— PIVOT Art + Culture, 609 Westlake Ave N, Seattle, WA 98109
This exhibition is a series of panels that depict the mass movement of African Americans from the rural South to the urban North during and after World War I.
In 1941, Jacob Lawrence, only 23 at the time, spent months working on the subject, writing captions and sketching preliminary drawings. After that, he painted the 60 panels all at once.
This amazing work looks like a beautiful graphic novel telling us an important part of African American history in primary colors and modern art.
From the Philips Collection: “The series was the subject of a solo show at the Downtown Gallery in Manhattan in 1941, making Lawrence the first black artist represented by a New York gallery. Interest in the series was intense. Ultimately, The Phillips Collection and New York’s Museum of Modern Art agreed to divide it, with the Phillips buying the odd-numbered paintings.”
These 60 panels are shown together for the first time in 2 decades on the West Coast.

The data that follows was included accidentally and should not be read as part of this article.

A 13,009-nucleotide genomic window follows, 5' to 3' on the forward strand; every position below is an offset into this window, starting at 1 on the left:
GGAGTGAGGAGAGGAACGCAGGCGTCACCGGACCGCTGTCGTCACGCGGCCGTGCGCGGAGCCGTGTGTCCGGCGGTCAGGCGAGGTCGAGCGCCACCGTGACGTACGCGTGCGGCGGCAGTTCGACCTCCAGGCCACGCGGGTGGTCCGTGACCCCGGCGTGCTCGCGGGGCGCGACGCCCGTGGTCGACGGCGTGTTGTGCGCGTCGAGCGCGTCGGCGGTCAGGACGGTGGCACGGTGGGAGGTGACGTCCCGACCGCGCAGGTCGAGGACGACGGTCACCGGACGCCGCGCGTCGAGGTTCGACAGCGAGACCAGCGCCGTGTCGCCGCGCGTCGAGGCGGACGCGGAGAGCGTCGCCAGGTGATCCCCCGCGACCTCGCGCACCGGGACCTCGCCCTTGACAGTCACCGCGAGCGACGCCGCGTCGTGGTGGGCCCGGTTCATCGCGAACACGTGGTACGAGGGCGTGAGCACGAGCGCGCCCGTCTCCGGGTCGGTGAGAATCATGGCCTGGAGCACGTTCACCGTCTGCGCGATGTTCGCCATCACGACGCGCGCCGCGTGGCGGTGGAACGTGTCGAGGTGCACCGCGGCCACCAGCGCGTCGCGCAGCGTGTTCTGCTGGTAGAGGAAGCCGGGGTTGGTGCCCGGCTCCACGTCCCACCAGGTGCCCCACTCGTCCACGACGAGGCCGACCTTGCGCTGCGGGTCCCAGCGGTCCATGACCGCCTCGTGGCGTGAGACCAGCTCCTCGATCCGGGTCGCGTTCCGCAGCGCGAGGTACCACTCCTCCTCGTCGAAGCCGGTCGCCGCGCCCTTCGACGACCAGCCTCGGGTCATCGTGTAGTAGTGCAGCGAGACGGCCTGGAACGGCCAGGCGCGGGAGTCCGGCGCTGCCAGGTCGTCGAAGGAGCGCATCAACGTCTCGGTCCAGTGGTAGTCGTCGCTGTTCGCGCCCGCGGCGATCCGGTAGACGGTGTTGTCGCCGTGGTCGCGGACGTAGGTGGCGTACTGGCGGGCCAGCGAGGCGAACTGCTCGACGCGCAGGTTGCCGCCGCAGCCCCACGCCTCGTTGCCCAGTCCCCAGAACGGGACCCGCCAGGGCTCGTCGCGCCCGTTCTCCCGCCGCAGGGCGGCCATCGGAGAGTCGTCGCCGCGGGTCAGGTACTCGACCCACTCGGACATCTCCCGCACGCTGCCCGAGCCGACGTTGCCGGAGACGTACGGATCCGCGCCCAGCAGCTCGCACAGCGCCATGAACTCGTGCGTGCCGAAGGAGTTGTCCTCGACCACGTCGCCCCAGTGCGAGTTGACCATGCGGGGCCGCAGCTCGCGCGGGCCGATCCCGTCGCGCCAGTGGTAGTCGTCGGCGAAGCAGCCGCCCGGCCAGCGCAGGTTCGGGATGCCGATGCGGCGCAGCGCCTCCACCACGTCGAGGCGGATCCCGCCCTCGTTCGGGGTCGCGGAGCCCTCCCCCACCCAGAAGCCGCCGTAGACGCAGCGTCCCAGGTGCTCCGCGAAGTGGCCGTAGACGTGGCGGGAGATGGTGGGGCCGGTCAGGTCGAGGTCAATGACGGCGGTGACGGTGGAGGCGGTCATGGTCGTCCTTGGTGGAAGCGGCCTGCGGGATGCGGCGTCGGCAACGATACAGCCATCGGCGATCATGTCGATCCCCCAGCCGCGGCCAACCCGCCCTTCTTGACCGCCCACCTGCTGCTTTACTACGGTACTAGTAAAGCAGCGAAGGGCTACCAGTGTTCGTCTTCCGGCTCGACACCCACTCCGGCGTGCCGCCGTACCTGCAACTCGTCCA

Jacob Lawrence was born in NJ in 1917 and was a teacher at University of Washington from 1970 till 1986.
If you have not seen it yet, run to the exhibit because it is on view only through April 23rd.
If you want to learn more about the migration series and Jacob Lawrence follow this link: Lawrence Migration Series
— Seattle Art Museum Jan 21 – Apr 23 2017
Akio Takamori passed away last month in Seattle. I had recently discovered his work and posted a few photos on Instagram last fall.
Akio Takamori was a talented ceramic artist. Born and raised in Japan, he lived in Seattle where he was a art professor at the University of Washington. He had exhibitions all over the world but worked in his studio here, in Seattle.
You may have seen see some of his arts at the Seattle Art Museum, in Seattle galleries, and on the Seattle’s streets.
Here on Westlake avenue:
“Young Woman, Girl and Mother and Child” 2006 – Three Painted Cast aluminum sculptures – Collection Vulcan, Inc. Seattle, WA
Here at the Seattle Art Museum:
Girl in Dress, Male Student, and Middle Aged Man – 1999 – Stoneware with underglaze
SAM: “These figures come from an ensemble depicting a Japanese village street scene. Villagers were drawn from childhood memories of the hopes and fears of people in his hometown as they struggled to rebuild in the aftermath of World War II.”
Upcoming New Exhibit: Takamori’s Apology, a series of drawings and sculptures of men apologizing, will be shown at James Harris Gallery on February 16 (604 2nd Ave – Seattle, WA 98104)